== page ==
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Safe Haven West Side Basketball League.

"Be patient with each child's development. Encourage them to do their best. Sit back, and be amazed."

It was almost a dozen years ago that the A speaker of those sage words, "Coach Ken" McGrory, approached Eileen Paley, a long-time educator based in the Upper West Side of New York City, about starting a basketball program for children with special needs. A good friend of his at Church, who had a son with autism, was well aware that he had been a volunteer coach for various youth leagues in the area. She encouraged him towards founding the Safe Haven West Side Basketball League, a program that started out with less than 20 children. Today, it involves 90 families with girls and boys whose ages range from five through 10 (the "Rising Star" Division); 10 through 14 (the "Junior Division"); and 15 through 22 (the "Senior Division"). Week after week, the young athletes there conquer the game despite having special needs such as ADHD, autism, learning disabilities, or emotional issues.

For the very first time this year, Coach Ken chose the League's Most Valuable Player in young Marcos Acevedos. "I am not the kind of coach who likes to single out anyone for his or her contributions," said Coach Ken, a successful Manhattan executive by day. "But I made a rare exception with Marcos, because he was not so much interested in points scored, or games won. He exhibited true leadership, sportsmanship, sensitivity and caring. All the other kids very much look up to him and hopefully can learn from him." Marcos received a new basketball from his Coach and, more important, got to serve as Assistant Coach for several recent games.

Coach Ken knows of all the things that truly matter in conducting a sports program for children with disabilities and special healthcare needs. At age 17, already possessing a great passion for basketball, he suffered from a medical accident which cost him the use of his right arm. Fortunately, he found an advocate and mentor in his own hero, Coach John Mathis. The first thing Coach John uttered when he visited young Ken at the hospital was, "I need you back in the team." He urged Ken to play again, but training himself to do so with the use of his left arm. These days, he believes that many of the kids at Safe Haven are able to connect with him in the sense of: "Coach Ken has an issue with his arm but, hey, he's doing what we're doing." He enjoys his coaching stint so much that he has turned the weekend events into family affairs, with the volunteer work through the years of his college-aged son and daughter (a survivor of Hodgkin's Lymphoma), as well as his wife. He points out that, from the start, son Nate was not allowed to shoot; just dribble and pass the ball to others in the team to give them the chance to shoot.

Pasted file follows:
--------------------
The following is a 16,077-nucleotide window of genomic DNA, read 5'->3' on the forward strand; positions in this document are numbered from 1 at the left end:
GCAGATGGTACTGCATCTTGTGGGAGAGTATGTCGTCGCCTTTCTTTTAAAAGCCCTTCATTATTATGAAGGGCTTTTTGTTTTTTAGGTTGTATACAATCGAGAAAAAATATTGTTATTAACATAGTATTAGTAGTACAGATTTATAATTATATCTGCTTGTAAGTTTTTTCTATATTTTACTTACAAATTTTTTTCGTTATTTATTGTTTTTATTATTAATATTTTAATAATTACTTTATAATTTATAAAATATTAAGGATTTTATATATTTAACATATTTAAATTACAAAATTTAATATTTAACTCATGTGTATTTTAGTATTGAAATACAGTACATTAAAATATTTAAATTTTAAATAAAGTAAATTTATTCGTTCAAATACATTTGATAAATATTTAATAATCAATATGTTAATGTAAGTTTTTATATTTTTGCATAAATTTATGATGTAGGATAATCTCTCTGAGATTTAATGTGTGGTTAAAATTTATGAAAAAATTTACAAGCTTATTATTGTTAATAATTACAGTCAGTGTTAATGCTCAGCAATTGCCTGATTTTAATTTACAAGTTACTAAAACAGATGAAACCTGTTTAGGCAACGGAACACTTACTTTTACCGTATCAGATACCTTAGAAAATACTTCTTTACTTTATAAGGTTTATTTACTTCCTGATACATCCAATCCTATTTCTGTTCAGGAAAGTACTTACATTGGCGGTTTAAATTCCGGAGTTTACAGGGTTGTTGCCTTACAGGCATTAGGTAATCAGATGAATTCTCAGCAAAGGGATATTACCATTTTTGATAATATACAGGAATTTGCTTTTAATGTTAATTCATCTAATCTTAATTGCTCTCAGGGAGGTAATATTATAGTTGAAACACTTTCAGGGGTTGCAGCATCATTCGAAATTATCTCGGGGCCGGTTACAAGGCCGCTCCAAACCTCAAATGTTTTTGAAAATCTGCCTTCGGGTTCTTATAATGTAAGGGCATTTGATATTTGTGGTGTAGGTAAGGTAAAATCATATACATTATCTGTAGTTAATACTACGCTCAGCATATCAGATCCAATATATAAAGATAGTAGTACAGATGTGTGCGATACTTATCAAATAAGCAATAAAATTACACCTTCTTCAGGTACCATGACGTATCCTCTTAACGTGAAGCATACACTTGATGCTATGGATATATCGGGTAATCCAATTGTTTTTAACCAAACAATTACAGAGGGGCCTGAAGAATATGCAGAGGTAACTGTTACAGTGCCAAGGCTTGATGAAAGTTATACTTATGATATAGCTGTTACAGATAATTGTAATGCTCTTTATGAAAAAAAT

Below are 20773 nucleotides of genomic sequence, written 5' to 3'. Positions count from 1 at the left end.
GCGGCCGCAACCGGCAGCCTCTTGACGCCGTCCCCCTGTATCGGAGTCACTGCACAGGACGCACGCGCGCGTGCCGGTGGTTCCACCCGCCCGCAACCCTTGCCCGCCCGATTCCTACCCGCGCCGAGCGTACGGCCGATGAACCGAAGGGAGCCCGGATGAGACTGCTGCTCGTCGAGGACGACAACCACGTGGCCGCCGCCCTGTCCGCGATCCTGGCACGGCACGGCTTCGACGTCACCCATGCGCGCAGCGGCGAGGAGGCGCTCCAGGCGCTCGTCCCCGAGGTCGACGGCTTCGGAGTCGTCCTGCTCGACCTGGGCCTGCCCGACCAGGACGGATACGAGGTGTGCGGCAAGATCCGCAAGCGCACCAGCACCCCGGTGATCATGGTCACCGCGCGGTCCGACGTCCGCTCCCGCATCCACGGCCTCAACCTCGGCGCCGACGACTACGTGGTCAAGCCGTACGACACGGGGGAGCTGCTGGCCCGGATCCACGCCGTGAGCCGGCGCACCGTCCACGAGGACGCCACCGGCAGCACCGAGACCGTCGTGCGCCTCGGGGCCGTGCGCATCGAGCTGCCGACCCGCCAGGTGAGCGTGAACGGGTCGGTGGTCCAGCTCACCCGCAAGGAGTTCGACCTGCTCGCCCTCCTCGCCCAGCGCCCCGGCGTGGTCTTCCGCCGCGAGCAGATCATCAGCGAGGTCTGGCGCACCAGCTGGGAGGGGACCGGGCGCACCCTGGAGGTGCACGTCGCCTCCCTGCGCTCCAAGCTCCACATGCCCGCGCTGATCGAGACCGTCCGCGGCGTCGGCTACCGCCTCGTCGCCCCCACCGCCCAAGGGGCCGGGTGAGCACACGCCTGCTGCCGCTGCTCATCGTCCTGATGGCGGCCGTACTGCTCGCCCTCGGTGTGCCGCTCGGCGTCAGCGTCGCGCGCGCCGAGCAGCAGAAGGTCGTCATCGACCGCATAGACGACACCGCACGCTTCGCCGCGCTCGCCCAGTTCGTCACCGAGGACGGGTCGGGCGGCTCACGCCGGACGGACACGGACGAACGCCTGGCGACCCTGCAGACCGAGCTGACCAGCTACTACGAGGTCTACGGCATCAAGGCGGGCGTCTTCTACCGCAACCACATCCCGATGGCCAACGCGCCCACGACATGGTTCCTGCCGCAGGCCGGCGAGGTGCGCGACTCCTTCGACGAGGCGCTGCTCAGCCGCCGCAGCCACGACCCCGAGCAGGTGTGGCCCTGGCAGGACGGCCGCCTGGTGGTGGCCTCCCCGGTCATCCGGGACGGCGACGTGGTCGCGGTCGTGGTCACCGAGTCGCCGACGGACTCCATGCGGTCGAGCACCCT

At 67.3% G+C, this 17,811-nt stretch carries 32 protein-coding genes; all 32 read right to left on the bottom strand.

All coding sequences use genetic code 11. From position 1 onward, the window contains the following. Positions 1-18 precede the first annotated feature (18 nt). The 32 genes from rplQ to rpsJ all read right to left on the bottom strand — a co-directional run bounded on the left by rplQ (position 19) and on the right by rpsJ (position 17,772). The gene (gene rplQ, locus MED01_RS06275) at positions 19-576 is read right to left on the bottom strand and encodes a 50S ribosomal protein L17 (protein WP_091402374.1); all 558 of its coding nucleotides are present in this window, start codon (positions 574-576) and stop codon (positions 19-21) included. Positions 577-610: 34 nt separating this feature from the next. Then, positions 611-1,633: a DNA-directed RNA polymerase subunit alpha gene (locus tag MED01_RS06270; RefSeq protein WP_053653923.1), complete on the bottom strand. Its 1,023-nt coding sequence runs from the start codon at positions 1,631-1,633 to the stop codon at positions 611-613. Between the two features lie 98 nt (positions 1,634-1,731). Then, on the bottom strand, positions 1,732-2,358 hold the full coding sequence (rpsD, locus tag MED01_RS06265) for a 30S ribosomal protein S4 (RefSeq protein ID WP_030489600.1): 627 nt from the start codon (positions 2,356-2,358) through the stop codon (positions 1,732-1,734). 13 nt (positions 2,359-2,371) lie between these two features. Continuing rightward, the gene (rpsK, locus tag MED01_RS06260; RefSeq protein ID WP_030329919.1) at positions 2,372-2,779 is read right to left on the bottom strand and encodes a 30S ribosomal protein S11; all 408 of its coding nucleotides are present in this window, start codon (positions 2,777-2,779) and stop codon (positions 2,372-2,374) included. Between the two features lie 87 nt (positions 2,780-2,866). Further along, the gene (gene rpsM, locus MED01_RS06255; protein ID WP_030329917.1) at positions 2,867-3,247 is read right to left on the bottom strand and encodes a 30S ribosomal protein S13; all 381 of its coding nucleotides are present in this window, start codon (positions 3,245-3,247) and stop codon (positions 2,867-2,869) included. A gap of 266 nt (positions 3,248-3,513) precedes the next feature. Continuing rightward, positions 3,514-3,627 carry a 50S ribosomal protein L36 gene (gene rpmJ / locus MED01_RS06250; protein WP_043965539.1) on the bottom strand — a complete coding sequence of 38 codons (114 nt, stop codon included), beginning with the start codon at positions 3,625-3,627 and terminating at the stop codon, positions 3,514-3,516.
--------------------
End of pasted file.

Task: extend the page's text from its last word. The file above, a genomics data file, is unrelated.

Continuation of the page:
Some of the other valuable lessons Coach Ken has learned includes, "One should never make an assumption of what an individual can, or cannot do." He highlights that each child ought to be dealt with individually "Because of this, I've seen so many kids' amazing transformation, such as that of our 14-year-old boy with autism, whose parents communicated with him through the use of a keyboard."

He credits a child's progress, in great measure, to true parental support. In fact, he looks forward to a parent returning to the gym for yet another weekend and another game for his child to enjoy: "As the parents have a long history with their child, I encourage them to allow their son or daughter to develop naturally." He suggests that they try and not expect too much at the start, but allow the child to have a wonderful time.

Coach Ken has also observed that fathers tend to have a more difficult time than mothers in dealing with a child who cannot do "what regular kids can do." He suggests that if a father sticks around long enough and even involves himself with the program, he could reap the greatest rewards from seeing the child's development.

The Safe Haven West Side Basketball League will continue to operate at a manageable level so that coaches there can continue to provide personal attention to every child that walks in the gym, hoping to conquer the fun and fast-paced sport of basketball. The League is able to accomplish this with strong support of Coach Ken's co-volunteers Rhonda Havre, whose 19-year-old son plays; as well as Stan Anderson, with whom Coach Ken has played basketball with for nearly two decades. The Safe Haven West Side Basketball League will also continue to be a corner in the City where players and their mentors care less about keeping score and care more about one another.
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Publication:The Exceptional Parent
Geographic Code:1USA
Date:Aug 1, 2011
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